Senate Bill 5064
Defines and clarifies free speech protections for the student press in public high schools and institutions of higher education.
Excludes from mandatory prior review any media produced by students at institutions of higher education.
Prohibits the discipline or termination of student media advisors for failure to suppress legally protected content in student-produced school-sponsored media.
Protects school officials from civil or criminal liability resulting from content in student-produced school-sponsored media.
Currently 13 states have passed legislation protecting the student press in our public schools. Within the last two years, North Dakota, Maryland, Illinois, Vermont, Massachusetts, Nevada and Rhode Island have passed this law. Oregon passed the law in 2008. Washington would be the 14th state to pass a “New Voices” law.
SB5064 clarifies existing legal protection for the scholastic press and upholds the Supreme Court Tinker v. DesMoines SD decision (1968) stating that “Students do not shed their First Amendment rights at the schoolhouse gate.” A later decision (Hazelwood SD v. Kuhlmeier, 1988) muddied the interpretation of when censorship can occur, and has led to instances of unjustified censorship, resulting in court challenges.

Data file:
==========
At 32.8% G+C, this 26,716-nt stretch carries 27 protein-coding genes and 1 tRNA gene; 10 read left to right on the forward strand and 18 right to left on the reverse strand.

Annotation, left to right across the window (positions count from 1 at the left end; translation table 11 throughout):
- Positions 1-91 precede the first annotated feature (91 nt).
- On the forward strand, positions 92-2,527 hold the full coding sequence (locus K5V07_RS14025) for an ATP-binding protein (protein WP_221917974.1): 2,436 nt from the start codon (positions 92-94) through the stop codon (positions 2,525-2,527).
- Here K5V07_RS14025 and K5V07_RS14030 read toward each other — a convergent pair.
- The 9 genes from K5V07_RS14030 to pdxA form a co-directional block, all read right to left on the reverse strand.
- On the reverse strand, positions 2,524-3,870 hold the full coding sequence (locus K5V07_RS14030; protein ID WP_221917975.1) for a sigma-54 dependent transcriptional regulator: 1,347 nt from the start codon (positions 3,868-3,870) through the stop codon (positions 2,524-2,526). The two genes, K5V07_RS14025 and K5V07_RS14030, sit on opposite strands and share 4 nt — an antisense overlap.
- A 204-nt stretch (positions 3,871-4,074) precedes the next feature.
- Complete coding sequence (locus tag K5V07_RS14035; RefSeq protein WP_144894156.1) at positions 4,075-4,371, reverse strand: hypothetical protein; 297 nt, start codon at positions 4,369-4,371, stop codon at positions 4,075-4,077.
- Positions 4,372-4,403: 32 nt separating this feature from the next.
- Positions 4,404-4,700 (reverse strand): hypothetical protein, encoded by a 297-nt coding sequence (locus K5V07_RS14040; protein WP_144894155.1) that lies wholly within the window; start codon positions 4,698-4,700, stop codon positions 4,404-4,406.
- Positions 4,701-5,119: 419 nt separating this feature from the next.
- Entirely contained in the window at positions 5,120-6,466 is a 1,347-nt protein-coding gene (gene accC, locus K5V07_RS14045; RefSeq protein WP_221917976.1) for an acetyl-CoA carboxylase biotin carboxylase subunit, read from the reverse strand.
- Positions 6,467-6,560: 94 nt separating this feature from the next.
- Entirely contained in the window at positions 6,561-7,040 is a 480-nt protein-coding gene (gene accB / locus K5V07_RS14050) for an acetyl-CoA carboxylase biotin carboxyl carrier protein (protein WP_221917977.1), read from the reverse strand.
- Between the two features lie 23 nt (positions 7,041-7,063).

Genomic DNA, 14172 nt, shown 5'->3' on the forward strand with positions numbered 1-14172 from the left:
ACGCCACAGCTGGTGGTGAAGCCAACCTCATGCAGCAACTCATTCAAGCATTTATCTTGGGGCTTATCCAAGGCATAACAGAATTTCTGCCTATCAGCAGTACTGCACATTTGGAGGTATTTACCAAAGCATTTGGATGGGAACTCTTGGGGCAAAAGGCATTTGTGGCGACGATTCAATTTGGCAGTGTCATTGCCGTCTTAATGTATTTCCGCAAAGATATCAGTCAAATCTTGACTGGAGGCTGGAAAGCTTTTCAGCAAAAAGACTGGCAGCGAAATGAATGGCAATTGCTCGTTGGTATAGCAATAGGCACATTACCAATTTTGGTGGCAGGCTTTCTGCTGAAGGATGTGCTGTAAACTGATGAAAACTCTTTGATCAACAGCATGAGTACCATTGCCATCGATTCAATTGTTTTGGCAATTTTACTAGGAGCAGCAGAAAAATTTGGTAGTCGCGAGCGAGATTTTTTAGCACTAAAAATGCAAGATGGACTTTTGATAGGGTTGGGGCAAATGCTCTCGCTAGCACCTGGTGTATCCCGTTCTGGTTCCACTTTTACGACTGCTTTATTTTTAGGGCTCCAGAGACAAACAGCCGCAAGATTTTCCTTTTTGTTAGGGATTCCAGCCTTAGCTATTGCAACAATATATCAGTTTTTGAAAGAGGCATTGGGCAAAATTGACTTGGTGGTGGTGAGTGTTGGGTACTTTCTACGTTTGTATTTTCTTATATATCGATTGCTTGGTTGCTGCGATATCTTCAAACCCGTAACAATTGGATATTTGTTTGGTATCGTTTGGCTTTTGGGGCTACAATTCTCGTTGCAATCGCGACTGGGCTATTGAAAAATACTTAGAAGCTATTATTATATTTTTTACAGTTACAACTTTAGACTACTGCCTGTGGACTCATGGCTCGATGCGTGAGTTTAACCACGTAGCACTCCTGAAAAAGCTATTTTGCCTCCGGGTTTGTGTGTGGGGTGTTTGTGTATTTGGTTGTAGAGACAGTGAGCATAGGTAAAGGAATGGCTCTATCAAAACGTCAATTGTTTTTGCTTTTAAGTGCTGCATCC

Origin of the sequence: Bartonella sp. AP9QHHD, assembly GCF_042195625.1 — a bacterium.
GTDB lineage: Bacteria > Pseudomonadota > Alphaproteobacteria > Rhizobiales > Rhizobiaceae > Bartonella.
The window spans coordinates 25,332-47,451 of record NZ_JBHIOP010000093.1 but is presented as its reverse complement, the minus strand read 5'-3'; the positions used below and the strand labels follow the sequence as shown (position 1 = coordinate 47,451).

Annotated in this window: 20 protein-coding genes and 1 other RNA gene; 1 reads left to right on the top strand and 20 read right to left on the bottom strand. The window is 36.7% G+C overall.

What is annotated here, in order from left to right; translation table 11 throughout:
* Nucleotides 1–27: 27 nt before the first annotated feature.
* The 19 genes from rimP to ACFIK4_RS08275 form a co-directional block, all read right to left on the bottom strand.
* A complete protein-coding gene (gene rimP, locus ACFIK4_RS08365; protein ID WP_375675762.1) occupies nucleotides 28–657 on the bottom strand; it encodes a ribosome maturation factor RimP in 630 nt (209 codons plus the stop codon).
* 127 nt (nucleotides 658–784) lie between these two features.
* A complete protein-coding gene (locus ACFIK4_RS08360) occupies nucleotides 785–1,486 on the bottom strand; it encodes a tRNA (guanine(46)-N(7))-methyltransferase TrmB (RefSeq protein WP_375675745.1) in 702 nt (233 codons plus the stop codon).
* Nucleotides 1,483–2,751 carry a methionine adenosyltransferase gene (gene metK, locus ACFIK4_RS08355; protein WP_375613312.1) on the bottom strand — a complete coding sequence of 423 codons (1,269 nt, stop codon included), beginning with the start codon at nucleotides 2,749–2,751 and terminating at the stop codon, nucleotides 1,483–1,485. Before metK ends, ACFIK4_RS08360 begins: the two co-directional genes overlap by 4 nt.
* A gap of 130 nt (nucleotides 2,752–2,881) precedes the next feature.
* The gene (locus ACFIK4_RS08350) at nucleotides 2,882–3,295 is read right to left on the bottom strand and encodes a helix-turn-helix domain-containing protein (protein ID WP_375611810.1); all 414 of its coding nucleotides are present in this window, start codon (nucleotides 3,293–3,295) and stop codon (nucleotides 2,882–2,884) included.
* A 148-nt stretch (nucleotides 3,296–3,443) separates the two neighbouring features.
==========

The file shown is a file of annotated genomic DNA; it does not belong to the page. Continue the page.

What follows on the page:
Besides encouraging civic engagement and media literacy within a school community, student journalism provides a window into what is really happening in the school. For many communities where local papers have shut down, the student press is the only source of non-public relations school news and information.
A student press which places responsibility for content in the hands of students, teaches accountability and promotes accuracy. When content is filtered by administrators, students are no longer writing for their school community; they are writing for administrators, who have taken responsibility and liability for content onto their own shoulders.
There are teachers in Washington state who are no longer teaching journalism because they “allowed” their students to question authority or to protest administrative censorship. Two teachers in the Everett School District were reassigned for this in 2005. Teachers must be protected from retaliation when students take a stand for publishing legally protected content.
In states where this legislation is in place, the law is clear. There have been no lawsuits against school districts or student journalists for content they have produced using established journalistic standards.
For questions regarding SB5064 please contact:
Vince DeMiero, Adviser of Student Media, Mountlake Terrace High School; Member; national Journalism Education Association Scholastic Press Rights Committee; past president Washington Journalism Education Association: firstname.lastname@example.org/Cell 206-931-3154
Kathy Schrier, Executive Director, Washington Journalism Education Association; former media adviser, Seattle Public Schools; member national JEA Scholastic Press Rights Committee: email@example.com/Cell 206-979-3234
Mike Hiestand, consulting attorney, Student Press Law Center, Washington D.C.; resides in Ferndale WA: firstname.lastname@example.org